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The larger problem (than piping the email into php) is allowing php to then send the email without again piping it back into php. If you were using postfix, you could configure postfix to pipe to php and then allow php to send back into postfix without creating a loop - but that would require manually tweaking the config. Similarly, if you were using ...


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Your IMAP server (ie Dovecot) is not responsible for deciding where to store an email. Your mail client (which might be webmail, or desktop/mobile software) copies the email to a folder of its choice. Sieve is unlikely to be involved. For mail from the MTA, the MTA typically passes the mail to sieve, which then puts it in the appropriate imap folder ...


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I don't think you can server-side. Typically storing a copy of sent messages is done by your e-mail client program. Some clients have an option "save replies with original message" or similar instead of storing all replies in a single "Sent Items" folder. In most cases the default behaviour of the client will be to use the IMAP connection to place the ...


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There is special functionality IMAP-threads intended exactly for that purpose. http://tools.ietf.org/html/rfc5256 Modern IMAP servers including dovecot already have it. When mailbox is in maildir format a special index is built that count on message-id. When you reply on message, original ID is stored in the headers In-Reply-To: and References:. So ...


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Option A: Write a script to check the IPs against whichever blacklists you feel like checking, and send an email alert to the client containing the results. Or better yet, have your script save the results for each customer IP into a database. One each run of the script, compare what is already saved in the database with what is about to be saved, and only ...


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Excellent question. I've just spent several hours researching the same thing. I had previously deployed numerous websites that use Option C for email forms (mainly out of naivety), but we are experiencing an increasing number of delivery issues. Email providers are gradually tightening up on things. For example Yahoo recently changed their DMARC policy ...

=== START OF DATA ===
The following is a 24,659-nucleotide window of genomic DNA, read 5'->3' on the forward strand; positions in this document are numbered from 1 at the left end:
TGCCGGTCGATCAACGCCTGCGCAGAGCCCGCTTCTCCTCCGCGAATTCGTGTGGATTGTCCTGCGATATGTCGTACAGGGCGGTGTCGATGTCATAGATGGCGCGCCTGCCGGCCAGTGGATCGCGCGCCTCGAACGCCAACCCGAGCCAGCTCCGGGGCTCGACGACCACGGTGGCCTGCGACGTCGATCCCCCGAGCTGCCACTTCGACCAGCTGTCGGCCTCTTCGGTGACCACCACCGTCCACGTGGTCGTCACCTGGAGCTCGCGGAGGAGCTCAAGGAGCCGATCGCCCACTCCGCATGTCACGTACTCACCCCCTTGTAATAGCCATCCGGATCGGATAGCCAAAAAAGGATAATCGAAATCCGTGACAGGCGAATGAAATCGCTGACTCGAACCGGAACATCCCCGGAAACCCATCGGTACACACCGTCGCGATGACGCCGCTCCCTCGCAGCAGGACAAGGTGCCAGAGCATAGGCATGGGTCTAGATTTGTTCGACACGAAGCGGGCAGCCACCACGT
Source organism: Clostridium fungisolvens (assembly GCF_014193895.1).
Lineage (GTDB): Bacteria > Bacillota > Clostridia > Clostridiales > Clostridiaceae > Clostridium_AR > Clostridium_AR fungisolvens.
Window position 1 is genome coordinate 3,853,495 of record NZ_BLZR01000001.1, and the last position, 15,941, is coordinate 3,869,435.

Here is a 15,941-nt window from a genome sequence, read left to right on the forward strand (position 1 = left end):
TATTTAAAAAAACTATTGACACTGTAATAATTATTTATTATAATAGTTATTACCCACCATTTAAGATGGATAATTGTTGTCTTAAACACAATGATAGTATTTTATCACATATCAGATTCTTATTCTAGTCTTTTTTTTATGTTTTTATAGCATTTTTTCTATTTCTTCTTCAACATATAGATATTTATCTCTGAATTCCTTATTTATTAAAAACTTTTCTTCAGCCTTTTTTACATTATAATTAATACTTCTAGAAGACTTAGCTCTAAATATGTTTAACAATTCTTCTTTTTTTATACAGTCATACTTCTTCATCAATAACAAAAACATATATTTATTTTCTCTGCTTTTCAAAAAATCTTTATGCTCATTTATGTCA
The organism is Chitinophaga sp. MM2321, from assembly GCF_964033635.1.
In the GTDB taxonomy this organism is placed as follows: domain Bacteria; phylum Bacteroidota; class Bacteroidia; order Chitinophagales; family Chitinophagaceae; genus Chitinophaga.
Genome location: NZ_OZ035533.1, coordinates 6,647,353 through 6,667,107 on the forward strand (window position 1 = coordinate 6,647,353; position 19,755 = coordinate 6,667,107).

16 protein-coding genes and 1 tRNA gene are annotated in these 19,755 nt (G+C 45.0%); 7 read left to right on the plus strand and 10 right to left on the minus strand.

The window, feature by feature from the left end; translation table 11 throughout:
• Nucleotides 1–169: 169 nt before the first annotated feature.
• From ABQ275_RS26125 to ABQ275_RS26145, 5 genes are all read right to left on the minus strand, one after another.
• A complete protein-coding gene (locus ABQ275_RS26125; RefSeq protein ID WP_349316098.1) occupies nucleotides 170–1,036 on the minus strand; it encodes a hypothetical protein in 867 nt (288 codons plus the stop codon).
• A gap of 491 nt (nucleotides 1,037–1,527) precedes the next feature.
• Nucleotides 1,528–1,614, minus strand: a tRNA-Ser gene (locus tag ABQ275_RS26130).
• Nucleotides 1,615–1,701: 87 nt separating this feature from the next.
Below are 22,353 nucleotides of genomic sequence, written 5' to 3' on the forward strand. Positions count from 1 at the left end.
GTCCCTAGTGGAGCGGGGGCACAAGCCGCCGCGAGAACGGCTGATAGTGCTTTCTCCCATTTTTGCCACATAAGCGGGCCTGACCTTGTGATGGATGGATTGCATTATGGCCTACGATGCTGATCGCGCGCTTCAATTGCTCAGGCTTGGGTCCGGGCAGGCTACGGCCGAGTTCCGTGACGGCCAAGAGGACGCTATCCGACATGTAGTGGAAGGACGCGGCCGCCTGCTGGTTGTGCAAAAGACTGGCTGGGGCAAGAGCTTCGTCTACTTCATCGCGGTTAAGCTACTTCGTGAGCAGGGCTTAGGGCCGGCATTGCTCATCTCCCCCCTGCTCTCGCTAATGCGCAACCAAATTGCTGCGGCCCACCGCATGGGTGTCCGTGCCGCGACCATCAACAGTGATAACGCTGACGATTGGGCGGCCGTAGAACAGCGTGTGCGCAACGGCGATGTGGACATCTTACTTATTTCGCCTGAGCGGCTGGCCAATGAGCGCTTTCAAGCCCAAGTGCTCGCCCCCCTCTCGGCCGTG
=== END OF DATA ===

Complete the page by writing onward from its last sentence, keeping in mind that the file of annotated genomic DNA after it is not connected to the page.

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Sorry for the slow reply on this... After a lot of research of similar scenarios, and a little trial and error, I found that while I do need to set the staged migration domain to "internal relay" I do not need to create an Outbound Connector. The Outbound connector is for routing specific mail through an external connector when the MX records are pointing ...


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I'm using successfully this same configuration (mostly). It looks a lot like yours, so it should work with a few tweaks. I would change result_format slightly: result_format = smtp:%s You can query this lookup table to see if you get the results you expect: postmap -q user@test.domain.com ldap:/etc/postfix/ldap-virtual-transport.cf Anyway I think your ...


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smtp4dev has worked well for me. (Windows only)


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Google maintains open statistics on their percentage of mail that is encrypted, both inbound and outbound. This information should be extremely useful to you in determining whether this is worth implementing: http://www.google.com/transparencyreport/saferemail/


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Yes, it is still a bad idea. Three reasons: While the RFC you cited (RFC 2487) is in fact obsoleted by the current standard RFC 3207, the current standard keeps the MUST NOT verbiage you quoted in your question. SMTP Clients are not required to implement STARTTLS. It is totally acceptable not to do so. While STARTTLS is becoming more common, it is ...


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If the remote mail server allows this: yes. Usually external mail servers will allow you to relay email for any domain-name as long as one of two criteria is met: You are in a trusted range of IP addresses or You are using credentials to verify your access to the server You should be worried about having your email being marked as spam due to not ...


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If you're sending almost identical mails to more than 1 recipient, the single 2 most important headers to have, when dealing with GMail are: Precedence: bulk And List-Unsubscribe: http://your-site.com/unsubscribe.php?email=thisguy@gmail.com of course pointing to a real and working unsubscribe page, where google's unsubscribe bot can easily get to click ...


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I have seen this to happen in other ocasions, when the received from is reported as localhost, with 127.0.0.1 as IP address. The fact that this does not match with your DNS records is certainly getting your email marked as spam. You should review your DNS records (A and MX) and the headers that you send in your SMTP server. Your server is sending what it ...


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Are you using traditional the mbox format? You should consider converting all mailboxes to Maildir format to avoid such locking errors (and much better performance). The logs for Dovecot don't seem particularly troublesome, they just indicate an user was disconnected due to inactivity, which is OK.


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Can you use IMAP instead of POP3? POP3 is designed for single-user use. It's from the times when you exclusively used a single computer for everything and when the mailboxes offered by ISPs were very small. Back then we did fetch all the e-mails from the server to a personal computer. Due that most POP3 clients/servers do lock the mailbox when they are ...


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It seems that you've figured this out already, but the way to do that is through firewall rules with a specific gateway chosen. In pfSense and in general, this is called Policy Based Routing or Policy Routing, so try searching for those terms if you have specific issues.